In Focus: Ontological security, authorship and resurrection: Exploring Twin Peaks’ social media afterlife

Research output: Contribution to journalArticle


In his work on Twin Peaks, Henry Jenkins (1995) notes how the series was one of the first to attract a dedicated and loyal fan audience, many of whom discussed the show’s mysteries online. Since the programme aired in 1990-1991, the online presence surrounding the show has not abated and, with the advent of social media networks, has actually proliferated. Use of social media to continue and engender fandom in the ‘post-series’ era or in a period of ‘post-object fandom’ (Williams 2011) is explored here to consider how fans of the series maintained their sense of connection to the series, their associated self-identity as a fan and a sense of ‘ontological security’ (Giddens 1991) or trust in this fandom. This paper explores the presence of Twin Peaks-related accounts on Twitter to consider how these continue the world of the series as well as maintaining fan discussions. Clark suggests that, “By keeping up with its virtual presence and continuing to revel in its existence, fans can hold on to the dream that maybe on some other Lynchian plane, the ‘Twin Peaks’ universe remains very much alive” (2013, 14). This paper considers in more depth the strategies used online to maintain the fandom of the series, analysing several Twitter accounts which discuss and promote the series; @TwinPeaksArchve (established in 2007 and with 11,000 followers this is one of the most prominent Twitter accounts for the series), the @TwinPeaksPodcast which features podcast discussion about the show from two viewers watching it for the first time), @EnterTheLodge (encouraging fanfiction about a third season of the programme), and @TwinPeaksUKFest (dedicated to discussion of the annual UK Twin Peaks festival). Focusing on Twitter fan accounts from the very large to the more specific, and examining a spectrum of fan practices (e.g. fanfiction, attending live events, and watching the series for the first time), the paper explores how social media sites allow cancelled shows such as Twin Peaks to maintain an afterlife due to the shared promotional and conversational opportunities that social media sites can provide. The paper thus explores the extent to which social media helps promote television programmes in the period of ‘post-object fandom’ and how this both reassures existing fans and provides an ongoing connection to and sense of ‘trust’ in the series, and attracts new viewers to engage with a programme and its online fandom.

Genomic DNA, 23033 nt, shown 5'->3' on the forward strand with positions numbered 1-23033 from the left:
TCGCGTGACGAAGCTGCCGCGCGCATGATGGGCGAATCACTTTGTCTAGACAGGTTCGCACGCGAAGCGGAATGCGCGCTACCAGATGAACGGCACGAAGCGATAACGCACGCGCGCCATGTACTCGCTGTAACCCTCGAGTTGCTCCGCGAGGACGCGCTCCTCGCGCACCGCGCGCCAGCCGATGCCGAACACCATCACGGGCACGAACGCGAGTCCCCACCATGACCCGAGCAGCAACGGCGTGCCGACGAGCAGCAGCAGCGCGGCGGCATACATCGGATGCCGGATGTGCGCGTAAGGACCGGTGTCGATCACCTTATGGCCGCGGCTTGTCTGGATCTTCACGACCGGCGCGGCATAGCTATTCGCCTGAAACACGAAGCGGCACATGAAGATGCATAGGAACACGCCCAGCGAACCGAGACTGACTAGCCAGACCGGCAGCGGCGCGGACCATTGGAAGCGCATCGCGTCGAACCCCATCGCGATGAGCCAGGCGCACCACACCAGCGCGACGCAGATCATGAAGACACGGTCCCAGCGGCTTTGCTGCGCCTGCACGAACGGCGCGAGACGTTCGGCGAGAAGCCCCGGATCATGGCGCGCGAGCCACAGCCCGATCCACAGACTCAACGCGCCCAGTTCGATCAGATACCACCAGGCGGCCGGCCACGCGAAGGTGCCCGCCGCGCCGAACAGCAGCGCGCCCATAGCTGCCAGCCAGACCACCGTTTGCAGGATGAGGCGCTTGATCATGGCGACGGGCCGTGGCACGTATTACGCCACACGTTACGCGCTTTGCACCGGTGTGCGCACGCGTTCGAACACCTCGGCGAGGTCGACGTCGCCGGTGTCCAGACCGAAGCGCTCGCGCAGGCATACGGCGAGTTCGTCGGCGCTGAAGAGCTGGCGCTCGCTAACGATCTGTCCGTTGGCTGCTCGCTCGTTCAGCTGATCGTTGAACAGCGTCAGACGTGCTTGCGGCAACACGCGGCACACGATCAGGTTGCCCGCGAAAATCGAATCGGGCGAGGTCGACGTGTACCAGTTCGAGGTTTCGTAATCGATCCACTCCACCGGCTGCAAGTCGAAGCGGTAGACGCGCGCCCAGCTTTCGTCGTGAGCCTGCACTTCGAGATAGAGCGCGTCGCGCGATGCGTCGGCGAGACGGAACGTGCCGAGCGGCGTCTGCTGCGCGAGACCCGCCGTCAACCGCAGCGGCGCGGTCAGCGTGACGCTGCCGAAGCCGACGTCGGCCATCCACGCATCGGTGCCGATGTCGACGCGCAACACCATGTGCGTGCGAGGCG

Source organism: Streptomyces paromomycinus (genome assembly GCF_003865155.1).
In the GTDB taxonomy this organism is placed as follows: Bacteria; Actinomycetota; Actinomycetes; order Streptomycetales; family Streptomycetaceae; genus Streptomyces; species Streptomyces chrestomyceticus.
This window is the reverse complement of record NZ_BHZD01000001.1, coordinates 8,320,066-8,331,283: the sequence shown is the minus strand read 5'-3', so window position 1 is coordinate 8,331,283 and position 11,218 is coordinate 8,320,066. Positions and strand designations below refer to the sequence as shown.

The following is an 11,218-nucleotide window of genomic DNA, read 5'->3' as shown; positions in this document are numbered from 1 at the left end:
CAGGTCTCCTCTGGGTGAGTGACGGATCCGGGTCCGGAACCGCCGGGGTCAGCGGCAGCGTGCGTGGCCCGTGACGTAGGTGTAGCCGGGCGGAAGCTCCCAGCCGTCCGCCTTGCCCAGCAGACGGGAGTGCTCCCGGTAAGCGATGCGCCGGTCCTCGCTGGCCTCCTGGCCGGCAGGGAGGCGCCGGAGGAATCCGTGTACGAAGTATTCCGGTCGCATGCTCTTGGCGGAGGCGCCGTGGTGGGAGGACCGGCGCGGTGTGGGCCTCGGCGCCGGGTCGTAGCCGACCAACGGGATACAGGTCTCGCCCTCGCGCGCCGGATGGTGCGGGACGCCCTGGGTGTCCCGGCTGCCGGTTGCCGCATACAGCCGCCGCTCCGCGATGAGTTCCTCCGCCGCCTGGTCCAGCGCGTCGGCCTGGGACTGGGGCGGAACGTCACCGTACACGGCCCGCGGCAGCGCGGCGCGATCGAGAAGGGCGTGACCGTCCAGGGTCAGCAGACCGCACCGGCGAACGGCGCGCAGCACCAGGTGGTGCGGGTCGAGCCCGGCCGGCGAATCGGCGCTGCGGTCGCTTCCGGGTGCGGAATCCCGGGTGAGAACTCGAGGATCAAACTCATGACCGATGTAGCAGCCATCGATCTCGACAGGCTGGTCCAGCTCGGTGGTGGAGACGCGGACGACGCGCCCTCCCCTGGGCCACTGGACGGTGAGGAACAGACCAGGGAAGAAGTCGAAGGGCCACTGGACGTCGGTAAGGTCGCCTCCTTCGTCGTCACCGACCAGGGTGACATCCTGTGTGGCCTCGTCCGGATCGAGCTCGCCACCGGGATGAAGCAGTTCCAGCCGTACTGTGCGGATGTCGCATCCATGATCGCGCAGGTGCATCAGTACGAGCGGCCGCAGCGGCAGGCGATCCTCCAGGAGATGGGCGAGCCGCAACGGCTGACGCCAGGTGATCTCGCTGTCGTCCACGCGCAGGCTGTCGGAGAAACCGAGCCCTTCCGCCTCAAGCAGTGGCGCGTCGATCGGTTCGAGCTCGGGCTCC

Original languageEnglish
Pages (from-to)143-147
Number of pages5
JournalCinema Journal
Issue number3
Publication statusPublished - 1 Apr 2016


  • Fandom
  • social media
  • Television


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